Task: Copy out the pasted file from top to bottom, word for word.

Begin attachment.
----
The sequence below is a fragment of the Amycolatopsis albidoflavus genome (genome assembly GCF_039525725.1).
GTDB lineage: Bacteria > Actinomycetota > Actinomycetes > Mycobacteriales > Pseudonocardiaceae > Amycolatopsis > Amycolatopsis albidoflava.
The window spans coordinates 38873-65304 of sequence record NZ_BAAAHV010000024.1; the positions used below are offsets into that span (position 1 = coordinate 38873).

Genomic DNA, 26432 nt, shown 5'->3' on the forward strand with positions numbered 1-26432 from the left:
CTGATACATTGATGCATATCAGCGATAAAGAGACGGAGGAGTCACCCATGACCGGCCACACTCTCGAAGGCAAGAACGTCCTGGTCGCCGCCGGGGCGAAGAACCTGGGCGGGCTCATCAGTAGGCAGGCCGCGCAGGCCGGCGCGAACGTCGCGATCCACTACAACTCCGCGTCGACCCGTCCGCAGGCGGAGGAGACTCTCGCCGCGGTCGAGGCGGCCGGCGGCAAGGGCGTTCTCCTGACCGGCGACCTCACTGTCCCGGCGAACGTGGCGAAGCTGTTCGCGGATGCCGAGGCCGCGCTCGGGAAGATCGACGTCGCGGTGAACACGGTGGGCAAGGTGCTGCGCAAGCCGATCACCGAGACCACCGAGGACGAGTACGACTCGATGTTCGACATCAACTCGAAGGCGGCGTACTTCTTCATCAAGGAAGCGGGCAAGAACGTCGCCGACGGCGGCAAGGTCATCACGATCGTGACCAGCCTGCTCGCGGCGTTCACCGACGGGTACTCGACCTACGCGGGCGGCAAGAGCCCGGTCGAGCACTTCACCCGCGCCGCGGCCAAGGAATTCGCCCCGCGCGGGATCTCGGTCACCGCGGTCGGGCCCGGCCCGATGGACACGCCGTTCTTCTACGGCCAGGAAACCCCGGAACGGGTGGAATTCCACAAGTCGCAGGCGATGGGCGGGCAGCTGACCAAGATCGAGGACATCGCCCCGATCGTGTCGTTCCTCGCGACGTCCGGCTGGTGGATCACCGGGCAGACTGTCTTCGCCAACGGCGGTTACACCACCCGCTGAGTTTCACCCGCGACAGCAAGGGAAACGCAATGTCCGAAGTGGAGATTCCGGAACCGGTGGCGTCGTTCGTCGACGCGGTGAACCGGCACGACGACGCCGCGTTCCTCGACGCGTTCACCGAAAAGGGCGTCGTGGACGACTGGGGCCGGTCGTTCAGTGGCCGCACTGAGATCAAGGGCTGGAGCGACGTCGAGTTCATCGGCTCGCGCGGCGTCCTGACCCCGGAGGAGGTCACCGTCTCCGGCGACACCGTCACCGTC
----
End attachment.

The sequence below is a fragment of the Amycolatopsis albidoflavus genome (genome assembly GCF_039525725.1).
GTDB lineage: Bacteria > Actinomycetota > Actinomycetes > Mycobacteriales > Pseudonocardiaceae > Amycolatopsis > Amycolatopsis albidoflava.
The window spans coordinates 38873-65304 of sequence record NZ_BAAAHV010000024.1; the positions used below are offsets into that span (position 1 = coordinate 38873).

Genomic DNA, 26432 nt, shown 5'->3' on the forward strand with positions numbered 1-26432 from the left:
CTGATACATTGATGCATATCAGCGATAAAGAGACGGAGGAGTCACCCATGACCGGCCACACTCTCGAAGGCAAGAACGTCCTGGTCGCCGCCGGGGCGAAGAACCTGGGCGGGCTCATCAGTAGGCAGGCCGCGCAGGCCGGCGCGAACGTCGCGATCCACTACAACTCCGCGTCGACCCGTCCGCAGGCGGAGGAGACTCTCGCCGCGGTCGAGGCGGCCGGCGGCAAGGGCGTTCTCCTGACCGGCGACCTCACTGTCCCGGCGAACGTGGCGAAGCTGTTCGCGGATGCCGAGGCCGCGCTCGGGAAGATCGACGTCGCGGTGAACACGGTGGGCAAGGTGCTGCGCAAGCCGATCACCGAGACCACCGAGGACGAGTACGACTCGATGTTCGACATCAACTCGAAGGCGGCGTACTTCTTCATCAAGGAAGCGGGCAAGAACGTCGCCGACGGCGGCAAGGTCATCACGATCGTGACCAGCCTGCTCGCGGCGTTCACCGACGGGTACTCGACCTACGCGGGCGGCAAGAGCCCGGTCGAGCACTTCACCCGCGCCGCGGCCAAGGAATTCGCCCCGCGCGGGATCTCGGTCACCGCGGTCGGGCCCGGCCCGATGGACACGCCGTTCTTCTACGGCCAGGAAACCCCGGAACGGGTGGAATTCCACAAGTCGCAGGCGATGGGCGGGCAGCTGACCAAGATCGAGGACATCGCCCCGATCGTGTCGTTCCTCGCGACGTCCGGCTGGTGGATCACCGGGCAGACTGTCTTCGCCAACGGCGGTTACACCACCCGCTGAGTTTCACCCGCGACAGCAAGGGAAACGCAATGTCCGAAGTGGAGATTCCGGAACCGGTGGCGTCGTTCGTCGACGCGGTGAACCGGCACGACGACGCCGCGTTCCTCGACGCGTTCACCGAAAAGGGCGTCGTGGACGACTGGGGCCGGTCGTTCAGTGGCCGCACTGAGATCAAGGGCTGGAGCGACGTCGAGTTCATCGGCTCGCGCGGCGTCCTGACCCCGGAGGAGGTCACCGTCTCCGGCGACACCGTCACCGTC